Merica House was started as a result of the dream of a young man, Harry Merica. That dream was an independent living environment where severely physically disabled adults could live rather than be “warehoused” in an institution or become an increasing burden to caregiver, sponsors, often aging parents. Other people caught the vision. One of these people was a generous benefactor. There was also a group of like-minded people, the Alliance for the Physically Disabled, who had been working on the idea but lacked the startup funding. With the help of Harry’s advocates, the different parties connected in late 1994 and plans to make the dream a reality were put in place in early 1995. One way of describing Merica House as home is it functions like a family of families where the sponsor is part of that family. And the residents look out for each other in addition to the aides, staff and volunteers who participate at Merica House.
Merica House was opened November 1, 1995 after the APD acquired and modified two apartments in Skyline Plaza, Falls Church to be accessible for physically disabled people. The home can accommodate up to seven physically disabled adults. We maintain a waiting list for applicants in the event a vacancy occurs, which is not often but does happen and the vacancy is quickly filled.
Volunteers participate by serving on the Board of Directors and/or spending time with the residents or undertaking other tasks. Those tasks may range from performing maintenance at the apartment to administrative tasks which support the Alliance’s sponsoring role of Merica House.
The Alliance for the Physically Disabled has Merica House as its first project. Its primary goal is to provide affordable and accessible housing for physically disabled adults. A complementing interest of the APD is to locate the home in the community with the idea of encouraging the integration of the residents into the community. Because of the unique combination of services provided at Merica House for its residents, it serves as a model in Virginia of community based living with associated services support.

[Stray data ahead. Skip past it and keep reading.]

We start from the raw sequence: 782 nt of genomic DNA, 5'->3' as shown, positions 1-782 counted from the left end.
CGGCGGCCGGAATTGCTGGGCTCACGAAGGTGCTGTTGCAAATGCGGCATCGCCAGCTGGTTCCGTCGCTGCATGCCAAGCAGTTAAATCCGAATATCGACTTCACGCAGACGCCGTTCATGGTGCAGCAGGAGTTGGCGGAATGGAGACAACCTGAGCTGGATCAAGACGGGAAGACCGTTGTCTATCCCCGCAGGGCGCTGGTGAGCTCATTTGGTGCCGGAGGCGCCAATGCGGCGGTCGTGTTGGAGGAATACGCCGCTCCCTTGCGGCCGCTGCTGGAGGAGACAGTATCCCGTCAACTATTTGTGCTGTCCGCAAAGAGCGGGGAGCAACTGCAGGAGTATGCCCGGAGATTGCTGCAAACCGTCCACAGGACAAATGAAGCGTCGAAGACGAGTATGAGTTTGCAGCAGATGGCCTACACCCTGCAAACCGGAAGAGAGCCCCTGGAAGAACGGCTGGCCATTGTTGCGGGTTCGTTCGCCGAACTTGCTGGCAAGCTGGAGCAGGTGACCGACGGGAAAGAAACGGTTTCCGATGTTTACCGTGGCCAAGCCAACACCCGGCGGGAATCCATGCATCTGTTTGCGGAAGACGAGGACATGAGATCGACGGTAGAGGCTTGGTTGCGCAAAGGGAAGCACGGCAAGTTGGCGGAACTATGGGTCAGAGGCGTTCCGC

The Alliance for the Physically Disabled, Inc was organized and incorporated in June of 1989 to serve the needs of Virginians who have severe physical disabilities and require personal assistance with tasks of daily living. For several years prior to its founding, several teachers in the Fairfax County High School Program for Students with Physical Disabilities were becoming increasing concerned about the futures of their students after graduation. Most of these bright and vibrant young adults were living at home, not working, and living very isolated lives with virtually no peer contact. There was great concern about the general lack of choice in these young people’s lives, but particularly with regard to their living/housing arrangements. A similar lack of choice existed in the lives of the parents, who, facing their own aging concerns, were finding it increasingly difficult to provide the physical care required by their adult children. An assessment of the current situation revealed that the only other housing option for these young adults was to spend the remainder of their lives in a nursing home. Housing which would include on-going personal assistance with tasks like dressing, eating, wheelchair transfers, etc. was virtually non-existent in the Commonwealth of Virginia at the time Merica House as a combined housing/Medicaid service delivery (personal assistance) solution model was started 1 November 1995. Actually, this model still is unique in Virginia.
Since its inception, a goal of the ALLIANCE has been that of creating an awareness of the needs of this population. This is being done through networking in the community in general and participation in various community affairs or organizations to educate them about issues faced by physically disabled adults in finding housing and integrating into the community. And making the case for the need for help in terms of policies and funding supporting increased availability of community based housing and service delivery to persons with disabilities. Part of that case is showing that other states are already providing such housing and services having found it to be more cost effective than institutionalization. Legislation such as the American Disabilities Act (ADA) and Supreme Court Olmstead decision have added momentum to the federal level of making things happen…and it is now up to the states to do their part which we will watch closely and encourage where we see opportunity.
The ALLIANCE for the PHYSICALLY DISABLED, INC. is a nonprofit 501 (C)(3) organization. It is funded through residents’ rent and private donations. We continue to rely on the support and assistance of all of our fellow citizens in expanding this worthwhile endeavor.